Unfortunately Watkins only develop student flats. Is this a suitable location for such a large collection of 607 student flats? At the consultation stage it is hoped that all the reasons for refusal to an earlier application will be addressed.
Sandy Crowhurst

BRIGHTON HISTORY CENTRE
In late 2009, a vigorous, multi-pronged campaign was mounted – including an e-petition which attracted 1,259 signatures – to save the Brighton History Centre from almost instant closure. On that occasion, Brighton & Hove City Council somehow managed to find the cash and the glorious facility was granted a temporary reprieve.

But now its days are truly numbered. To no avail have the Friends of the Brighton History Centre repeatedly highlighted the numerous advantages of maintaining the current city centre facility – its location in the Museum building in Pavilion Gardens is ideal in so many ways and the staff could not be more knowledgeable or helpful.

The council’s recent decision to plough ahead, transferring the Centre’s substantial local collection to The Keep at Falmer, is depressing. Yes, local and family historians have been promised city-centre ‘hubs’ in local libraries, including the Jubilee, and the carrot of ongoing digitisation has been waived.

Yet what precisely is intended and how much funding will be allocated? Will the staff of the current Centre be redeployed appropriately or their expertise lost? Further questions need asking – as persistently as proves necessary.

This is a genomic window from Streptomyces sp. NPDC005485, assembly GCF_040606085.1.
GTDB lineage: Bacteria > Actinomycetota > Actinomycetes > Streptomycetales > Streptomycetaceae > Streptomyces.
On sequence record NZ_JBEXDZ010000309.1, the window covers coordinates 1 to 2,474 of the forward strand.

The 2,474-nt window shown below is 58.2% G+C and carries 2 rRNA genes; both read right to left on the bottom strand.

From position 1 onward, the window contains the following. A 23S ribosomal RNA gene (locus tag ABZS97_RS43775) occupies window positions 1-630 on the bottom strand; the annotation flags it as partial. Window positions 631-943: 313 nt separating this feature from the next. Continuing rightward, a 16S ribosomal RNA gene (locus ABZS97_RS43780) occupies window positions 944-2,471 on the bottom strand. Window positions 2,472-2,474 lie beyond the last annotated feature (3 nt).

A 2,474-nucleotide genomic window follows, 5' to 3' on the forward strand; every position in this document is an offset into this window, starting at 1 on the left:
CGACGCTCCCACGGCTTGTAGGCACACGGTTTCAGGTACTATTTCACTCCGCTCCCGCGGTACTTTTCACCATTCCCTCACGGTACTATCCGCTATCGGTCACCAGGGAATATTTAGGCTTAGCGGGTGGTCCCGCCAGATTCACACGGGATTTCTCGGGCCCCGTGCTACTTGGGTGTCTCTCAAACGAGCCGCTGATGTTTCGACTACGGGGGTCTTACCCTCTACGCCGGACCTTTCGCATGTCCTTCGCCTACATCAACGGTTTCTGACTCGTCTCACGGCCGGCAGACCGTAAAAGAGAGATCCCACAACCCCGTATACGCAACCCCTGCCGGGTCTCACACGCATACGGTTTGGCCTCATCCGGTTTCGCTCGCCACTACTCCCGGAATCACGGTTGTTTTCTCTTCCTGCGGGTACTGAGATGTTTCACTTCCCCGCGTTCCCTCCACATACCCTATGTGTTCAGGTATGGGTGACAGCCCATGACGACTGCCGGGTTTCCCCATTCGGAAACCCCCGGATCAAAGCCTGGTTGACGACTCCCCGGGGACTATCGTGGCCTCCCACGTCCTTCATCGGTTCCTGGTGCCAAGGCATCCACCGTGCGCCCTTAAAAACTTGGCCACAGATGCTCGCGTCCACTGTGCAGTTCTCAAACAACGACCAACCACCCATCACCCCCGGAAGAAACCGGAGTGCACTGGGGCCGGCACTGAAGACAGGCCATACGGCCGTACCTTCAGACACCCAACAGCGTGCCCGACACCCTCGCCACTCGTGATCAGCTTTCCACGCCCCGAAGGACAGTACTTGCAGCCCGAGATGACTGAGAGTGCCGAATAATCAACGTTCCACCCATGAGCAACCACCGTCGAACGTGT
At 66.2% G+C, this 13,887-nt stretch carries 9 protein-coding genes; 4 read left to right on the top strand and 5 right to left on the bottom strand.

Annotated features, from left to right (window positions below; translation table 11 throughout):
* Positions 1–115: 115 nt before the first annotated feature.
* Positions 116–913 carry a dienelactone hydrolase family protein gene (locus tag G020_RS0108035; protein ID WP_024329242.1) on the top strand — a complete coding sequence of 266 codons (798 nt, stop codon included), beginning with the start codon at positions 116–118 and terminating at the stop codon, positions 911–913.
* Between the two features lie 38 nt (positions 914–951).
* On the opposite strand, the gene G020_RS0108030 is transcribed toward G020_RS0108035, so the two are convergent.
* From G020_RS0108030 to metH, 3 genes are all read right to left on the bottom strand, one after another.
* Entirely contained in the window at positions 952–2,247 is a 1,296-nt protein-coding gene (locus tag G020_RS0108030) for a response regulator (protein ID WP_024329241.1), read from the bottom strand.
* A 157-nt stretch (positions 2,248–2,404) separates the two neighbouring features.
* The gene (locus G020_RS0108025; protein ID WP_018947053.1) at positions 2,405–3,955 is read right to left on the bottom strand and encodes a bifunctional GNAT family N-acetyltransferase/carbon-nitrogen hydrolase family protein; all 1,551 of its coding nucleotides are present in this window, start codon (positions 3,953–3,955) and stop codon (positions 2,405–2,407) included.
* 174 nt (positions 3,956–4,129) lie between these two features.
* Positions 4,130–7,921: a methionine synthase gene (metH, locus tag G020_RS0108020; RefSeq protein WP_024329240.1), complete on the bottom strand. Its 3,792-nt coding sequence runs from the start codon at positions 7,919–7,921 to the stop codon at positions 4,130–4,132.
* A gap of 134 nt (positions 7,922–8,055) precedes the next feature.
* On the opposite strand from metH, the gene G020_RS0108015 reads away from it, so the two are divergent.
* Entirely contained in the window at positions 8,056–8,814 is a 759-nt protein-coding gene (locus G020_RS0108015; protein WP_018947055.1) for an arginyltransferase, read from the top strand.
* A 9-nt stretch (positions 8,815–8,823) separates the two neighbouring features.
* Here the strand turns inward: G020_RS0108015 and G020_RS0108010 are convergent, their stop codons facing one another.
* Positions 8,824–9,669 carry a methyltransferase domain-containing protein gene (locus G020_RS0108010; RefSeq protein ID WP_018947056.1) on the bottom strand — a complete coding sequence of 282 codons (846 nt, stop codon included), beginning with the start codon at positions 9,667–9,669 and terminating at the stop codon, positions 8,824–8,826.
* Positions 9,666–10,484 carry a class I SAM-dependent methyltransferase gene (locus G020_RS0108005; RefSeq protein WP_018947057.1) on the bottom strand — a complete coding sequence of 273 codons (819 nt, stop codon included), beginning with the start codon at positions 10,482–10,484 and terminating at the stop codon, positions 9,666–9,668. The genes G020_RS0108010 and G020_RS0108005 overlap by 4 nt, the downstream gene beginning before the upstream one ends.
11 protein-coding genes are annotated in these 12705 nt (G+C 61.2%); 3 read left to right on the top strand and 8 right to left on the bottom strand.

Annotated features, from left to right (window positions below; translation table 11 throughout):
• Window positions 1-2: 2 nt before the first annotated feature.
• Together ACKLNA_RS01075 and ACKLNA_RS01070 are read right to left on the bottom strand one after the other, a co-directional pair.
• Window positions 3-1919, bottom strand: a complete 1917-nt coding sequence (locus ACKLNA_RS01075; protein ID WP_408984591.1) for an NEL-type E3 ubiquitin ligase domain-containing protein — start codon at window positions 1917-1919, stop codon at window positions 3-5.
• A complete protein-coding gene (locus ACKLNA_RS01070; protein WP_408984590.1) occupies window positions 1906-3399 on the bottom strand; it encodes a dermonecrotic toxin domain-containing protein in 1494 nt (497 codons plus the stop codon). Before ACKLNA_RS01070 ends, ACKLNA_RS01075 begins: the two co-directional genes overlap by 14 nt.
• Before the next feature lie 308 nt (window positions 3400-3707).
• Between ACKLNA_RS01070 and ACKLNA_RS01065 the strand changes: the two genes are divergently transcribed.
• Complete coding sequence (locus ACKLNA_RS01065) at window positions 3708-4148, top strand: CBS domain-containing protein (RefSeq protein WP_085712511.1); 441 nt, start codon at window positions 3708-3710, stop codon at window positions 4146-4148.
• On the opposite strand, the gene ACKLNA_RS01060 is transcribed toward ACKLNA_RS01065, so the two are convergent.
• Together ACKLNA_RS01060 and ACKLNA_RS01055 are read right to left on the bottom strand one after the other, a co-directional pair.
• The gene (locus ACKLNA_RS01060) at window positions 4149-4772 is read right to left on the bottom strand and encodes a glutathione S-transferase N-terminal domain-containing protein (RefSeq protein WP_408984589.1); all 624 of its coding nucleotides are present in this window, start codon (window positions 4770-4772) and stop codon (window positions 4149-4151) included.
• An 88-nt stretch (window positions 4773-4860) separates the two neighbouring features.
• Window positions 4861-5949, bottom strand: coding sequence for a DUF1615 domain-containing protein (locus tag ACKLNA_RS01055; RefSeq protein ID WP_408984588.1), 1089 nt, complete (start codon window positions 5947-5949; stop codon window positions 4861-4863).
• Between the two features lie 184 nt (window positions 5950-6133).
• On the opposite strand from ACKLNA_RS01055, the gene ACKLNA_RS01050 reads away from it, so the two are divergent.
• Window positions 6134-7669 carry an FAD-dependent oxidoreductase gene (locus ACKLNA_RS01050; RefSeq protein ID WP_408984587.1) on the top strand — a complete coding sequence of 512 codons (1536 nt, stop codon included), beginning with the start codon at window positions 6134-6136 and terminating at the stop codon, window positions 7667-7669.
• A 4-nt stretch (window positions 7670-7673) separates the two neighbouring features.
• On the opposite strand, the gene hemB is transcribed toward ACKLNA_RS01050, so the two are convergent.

Meanwhile, on the bright side, The Keep is predicted to open in late 2013. It will provide the very best conditions for preservation of the History Centre’s collection whilst the space released in Pavilion Gardens will ensure many more Museum artefacts see the light of day.
Ninka Willcock

CUTTINGS COLLECTION
I have donated several volumes of my cuttings collection, dating from the early 70s to the present day, telling the story of various developments in Brighton & Hove e.g. the Marina, the Jubilee Street site, Brighton station and the neighbouring site, the King Alfred, Black Rock etc. These were much used by school pupils and students when they were initially housed at the Lewis Cohen Urban Studies Centre at the University of Brighton. Will they be re-housed at the Keep?
Selma Montford

PortZED
The Society looked very hard at this controversial design for 67 flats proposed on the northern side of Shoreham harbour between Kingsway and Basin Road North. It met with local residents and listened to their concerns, following which we sent our views to the City Council.